But the move created difficult deadlines and disorganization. A week before the festival, organizers had to make a difficult choice: complete the security fence or the stage, they couldn’t have both. Naturally, they chose the stage. Although, security at the festival was a real concern. Many were worried about the possibility of a riot at Woodstock, including its producers.

To provide security, arrangements were made to hire a few hundred off-duty New York police officers to work the festival. But Lang and co-producer Artie Kornfeld remained uncompromising in their demand that any security force be unarmed.

When the NY police commissioner issued reminders to his employees that moonlighting was prohibited, instead of off-duty, unarmed cops, members of the Hog Farm commune in New Mexico were hired to keep the peace as well as provide food. They called themselves the please force.

Half a million people in the mud and the rain for three whole days, and hippie cops without guns, and so much peace, love and music coursing through the ether on Yasgur’s farm it left no medium for violence to take root.

Joni Mitchell wrote, “Woodstock was a spark of beauty. Some white, middle-class kids popped some Owsley LSD and saw that they were part of a greater organism.”

Jimi Hendrix later wrote in a poem: “500,000 halos outshined the mud and history. We washed and drank in God’s tears of joy. And for once, and for everyone, the truth was not still a mystery.”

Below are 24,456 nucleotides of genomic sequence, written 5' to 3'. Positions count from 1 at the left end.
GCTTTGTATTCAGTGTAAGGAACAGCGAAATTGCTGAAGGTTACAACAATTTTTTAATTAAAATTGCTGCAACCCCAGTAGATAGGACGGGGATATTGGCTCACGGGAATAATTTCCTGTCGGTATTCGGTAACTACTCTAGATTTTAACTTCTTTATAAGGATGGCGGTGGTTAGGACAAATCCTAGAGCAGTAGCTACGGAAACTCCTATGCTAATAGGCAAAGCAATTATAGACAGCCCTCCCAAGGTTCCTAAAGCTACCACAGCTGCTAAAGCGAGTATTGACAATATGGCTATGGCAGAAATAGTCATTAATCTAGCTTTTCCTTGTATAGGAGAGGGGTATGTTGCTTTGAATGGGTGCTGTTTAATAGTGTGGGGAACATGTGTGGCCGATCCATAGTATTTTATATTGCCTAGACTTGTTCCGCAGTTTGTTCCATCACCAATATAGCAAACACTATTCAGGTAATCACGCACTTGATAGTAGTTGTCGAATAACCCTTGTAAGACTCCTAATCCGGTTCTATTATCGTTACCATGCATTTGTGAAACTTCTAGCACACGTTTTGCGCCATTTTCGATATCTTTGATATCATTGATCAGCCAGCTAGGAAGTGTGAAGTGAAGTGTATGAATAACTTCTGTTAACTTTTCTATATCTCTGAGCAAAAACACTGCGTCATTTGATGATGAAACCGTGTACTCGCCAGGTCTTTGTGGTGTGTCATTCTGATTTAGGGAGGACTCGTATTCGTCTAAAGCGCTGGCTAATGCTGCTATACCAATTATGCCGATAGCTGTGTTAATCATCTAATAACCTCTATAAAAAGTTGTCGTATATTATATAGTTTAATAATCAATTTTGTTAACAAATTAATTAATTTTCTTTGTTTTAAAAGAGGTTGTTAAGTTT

And this from Jerry Garcia J: “It’s amazing, man, it looks like some kind of biblical, epochal, unbelievable scene.”

Needless to say, much at WS did not go as planned. Rain fell on live wires, stages threatened to collapse, and people climbed on towers which looked fragile in the storms. But how much the better for it, perhaps, were some of the stage performances.

Singer-songwriter­­ and guitarist Richie Havens, for example. Because the Indian spiritual leader who was scheduled to do it got stuck in traffic, festival organizers turned to Havens to give the invocation. Which he did, of course, with song. But he couldn’t stop there. When he finished his set, Havens was told the next act hadn’t made it in yet either. So he had to give a sermon too.

After four encores, three hours of performing nonstop, and utter depletion of his repertoire, Havens improvised the spiritual “Motherless Child” with the gospel song “I Got A Telephone In My Bosom” and gave birth to the now famous “Freedom.”

Finally, the swami arrived. He spoke softly, with humility. Swami Satchidananda told those assembled that America has helped the world with materiality, but now it must help the world with spirituality.

On Friday night, Indian classical composer Ravi Shankar, known for his disapproval of the drug scene, performed reluctantly in the rain. A stoned young Arlo Guthrie followed, closing his set with “Amazing Grace.” The music played all night, lifting people’s spirits. Music kept the peace. And when it was time to go to sleep, Joan Baez tucked everyone in with “Swing Low, Sweet Chariot” and “We Shall Overcome.”

On Saturday, with the instrumental “Soul Sacrifice,” Santana took the crowd to church like nobody’s business. Visiting the site years later, Carlos Santana, leader of the rock-Latin music band Santana, will weep. “This was ground zero for peace and love,” he’ll say.